Backing up your website is just as important as backing up your hard drive. One of the most common methods of malware attacks is deletion, modification, or blocking of content, either for misinformation or ransom purposes. Keeping your content safe will allow you to identify any missing or modified content, as well as reducing your susceptibility to ransomware demands. Backups can also be automated to reduce your cybersecurity workload.
Password security is one of the most well-known examples of cybersecurity strategy, but its importance cannot be overstated. Choosing complex passwords, changing passwords often, and using two-factor authentication can help you avoid many cyberattacks without complex additional strategies.
Web application firewalls
Web application firewalls are another way to streamline your cybersecurity strategy and bolster your website defense. They function to allow “authentic” traffic while blocking malware. Of course, these systems aren’t perfect; many hackers have evolved to be able to bypass firewalls or create software smart enough to get around them. But this does not mean firewalls are not worth investing in; passively staving off the majority of routine malware attacks will allow you to focus on security strategies for more complex hacks.
Another excellent strategy for avoiding malware is always keeping your content management system (CMS) up to date. As Zafiropoulos explains: “updating your CMS is just as important as updating software (as discussed in my book). The problem with a CMS is that you might not notice a successful attack for months (or even years) while your system is being used by attackers.
“The most dangerous attacks are RCE (Remote Code Execution) attacks… In about a minute or two an attacker can be in the system and can execute commands. The key is there must be a vulnerability that has an RCE problem. So now you must scour the Internet to see if your adversary has this kind of tool in your arsenal.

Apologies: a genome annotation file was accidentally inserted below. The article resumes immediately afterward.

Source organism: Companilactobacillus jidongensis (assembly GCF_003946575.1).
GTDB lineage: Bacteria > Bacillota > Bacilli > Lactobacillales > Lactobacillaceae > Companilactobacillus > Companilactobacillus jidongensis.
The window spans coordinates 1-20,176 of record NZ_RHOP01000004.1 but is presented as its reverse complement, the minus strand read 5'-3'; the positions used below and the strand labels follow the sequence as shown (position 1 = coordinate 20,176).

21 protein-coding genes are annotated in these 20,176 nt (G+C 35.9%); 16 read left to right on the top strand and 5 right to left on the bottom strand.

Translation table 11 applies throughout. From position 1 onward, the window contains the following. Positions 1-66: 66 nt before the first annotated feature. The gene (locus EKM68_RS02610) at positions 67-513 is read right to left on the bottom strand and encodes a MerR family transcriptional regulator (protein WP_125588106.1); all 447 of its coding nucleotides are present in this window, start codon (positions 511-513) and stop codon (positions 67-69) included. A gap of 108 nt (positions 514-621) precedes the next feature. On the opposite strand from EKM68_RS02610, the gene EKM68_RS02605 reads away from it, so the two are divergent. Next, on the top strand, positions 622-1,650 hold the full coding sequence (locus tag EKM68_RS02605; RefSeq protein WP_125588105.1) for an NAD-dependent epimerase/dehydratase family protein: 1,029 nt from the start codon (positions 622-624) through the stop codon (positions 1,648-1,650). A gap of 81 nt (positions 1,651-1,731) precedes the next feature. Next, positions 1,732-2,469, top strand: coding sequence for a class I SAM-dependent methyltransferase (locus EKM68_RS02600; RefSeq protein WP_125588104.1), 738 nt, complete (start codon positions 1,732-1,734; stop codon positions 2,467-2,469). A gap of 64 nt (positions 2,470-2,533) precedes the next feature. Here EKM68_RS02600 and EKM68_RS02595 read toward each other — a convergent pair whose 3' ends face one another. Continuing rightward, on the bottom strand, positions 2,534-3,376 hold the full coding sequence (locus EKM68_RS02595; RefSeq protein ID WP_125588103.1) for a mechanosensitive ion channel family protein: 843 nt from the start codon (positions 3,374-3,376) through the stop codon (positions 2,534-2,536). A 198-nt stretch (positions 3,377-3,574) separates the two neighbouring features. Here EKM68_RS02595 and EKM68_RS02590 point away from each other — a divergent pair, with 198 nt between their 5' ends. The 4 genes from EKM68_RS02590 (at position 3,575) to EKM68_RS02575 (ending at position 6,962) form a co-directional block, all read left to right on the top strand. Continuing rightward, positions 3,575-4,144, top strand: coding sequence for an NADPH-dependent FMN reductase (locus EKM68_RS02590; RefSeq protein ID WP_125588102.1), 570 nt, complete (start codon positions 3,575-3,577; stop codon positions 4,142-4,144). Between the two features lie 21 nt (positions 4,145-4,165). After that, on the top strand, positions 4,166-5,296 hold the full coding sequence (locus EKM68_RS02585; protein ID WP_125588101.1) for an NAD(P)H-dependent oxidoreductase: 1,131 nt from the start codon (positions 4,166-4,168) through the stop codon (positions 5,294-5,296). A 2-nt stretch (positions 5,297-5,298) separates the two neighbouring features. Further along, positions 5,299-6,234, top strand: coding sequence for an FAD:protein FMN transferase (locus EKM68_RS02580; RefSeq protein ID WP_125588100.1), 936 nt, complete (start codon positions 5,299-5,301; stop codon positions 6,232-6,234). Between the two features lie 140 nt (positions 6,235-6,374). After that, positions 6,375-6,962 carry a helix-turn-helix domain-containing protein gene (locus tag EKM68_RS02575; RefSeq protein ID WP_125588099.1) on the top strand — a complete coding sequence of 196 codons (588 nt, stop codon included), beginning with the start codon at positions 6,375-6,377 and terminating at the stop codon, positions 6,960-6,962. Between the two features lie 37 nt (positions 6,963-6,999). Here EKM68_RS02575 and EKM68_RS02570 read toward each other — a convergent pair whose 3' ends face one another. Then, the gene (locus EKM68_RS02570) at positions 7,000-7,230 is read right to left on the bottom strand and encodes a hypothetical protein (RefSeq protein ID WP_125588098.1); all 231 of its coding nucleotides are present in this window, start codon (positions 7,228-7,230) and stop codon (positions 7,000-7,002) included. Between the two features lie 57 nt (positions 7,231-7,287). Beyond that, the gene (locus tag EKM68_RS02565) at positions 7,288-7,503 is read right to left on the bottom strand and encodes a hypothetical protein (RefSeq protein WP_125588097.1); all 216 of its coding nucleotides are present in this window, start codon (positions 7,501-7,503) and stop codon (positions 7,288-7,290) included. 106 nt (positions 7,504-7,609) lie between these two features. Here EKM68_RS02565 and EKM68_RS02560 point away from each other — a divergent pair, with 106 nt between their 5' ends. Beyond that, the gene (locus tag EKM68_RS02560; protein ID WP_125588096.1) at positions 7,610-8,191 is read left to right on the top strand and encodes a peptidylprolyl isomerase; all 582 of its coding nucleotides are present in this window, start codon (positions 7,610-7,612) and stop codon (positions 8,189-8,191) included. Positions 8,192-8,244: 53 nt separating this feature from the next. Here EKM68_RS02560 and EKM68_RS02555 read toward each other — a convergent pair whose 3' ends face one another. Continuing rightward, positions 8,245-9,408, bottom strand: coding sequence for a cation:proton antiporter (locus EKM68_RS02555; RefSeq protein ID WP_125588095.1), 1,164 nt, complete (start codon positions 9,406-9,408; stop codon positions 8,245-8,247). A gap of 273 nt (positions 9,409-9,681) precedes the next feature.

“Or, you could just update your CMS as soon as possible, and have an anti-attack plugin– like Wordfence.”
Updating your CMS circumvents the problem that Zafiropoulos describes. If vulnerabilities exist in your system, hackers may be able to access your website in minutes, leaving you to play catch-up. Instead, update your CMS! This will keep attackers at bay by minimizing available vulnerabilities.
Finally, you can round out your security strategy by installing security plug-ins, which use a variety of approaches to block suspicious traffic and keep your website safe. In general, there are three types of plug-ins:
- Anti-malware/virus plug-in: often comes with anti-virus software
- Privacy plug-in: blocks third parties from tracking your online activity
- Anti-Ad plug-in: reduces your exposure to potentially dangerous ads
Though anti-ad plug-ins may seem unnecessary, Zafiropoulos makes a point to emphasize their importance: “This one is a must– some Google ads have been known to be malicious in unique situations, and it is a good idea to reduce your malware exposure if possible.” These plug-ins can function as another line of defense, bolstering your website safety and reducing risk for your users.
There are a wide variety of opinions about cybersecurity and website safety. Rather than diving deep into one strategy, employing a variety of basic techniques and a combination of firewalls and plug-ins will do wonders to keep your website safe. Remember– the most important aspect of cybersecurity is consistency. No matter how busy your workday is, make sure that you are regularly taking time to secure your website and protect yourself against malware attacks. By employing these strategies, you will be able to keep your users and your website safe, and finally secure some peace of mind.
To learn more about the vast and complex world of cybersecurity, check out Tony Zafiropoulos’s comprehensive book, Too Late, You’re Hacked!, available through the Publishing Concepts LLC.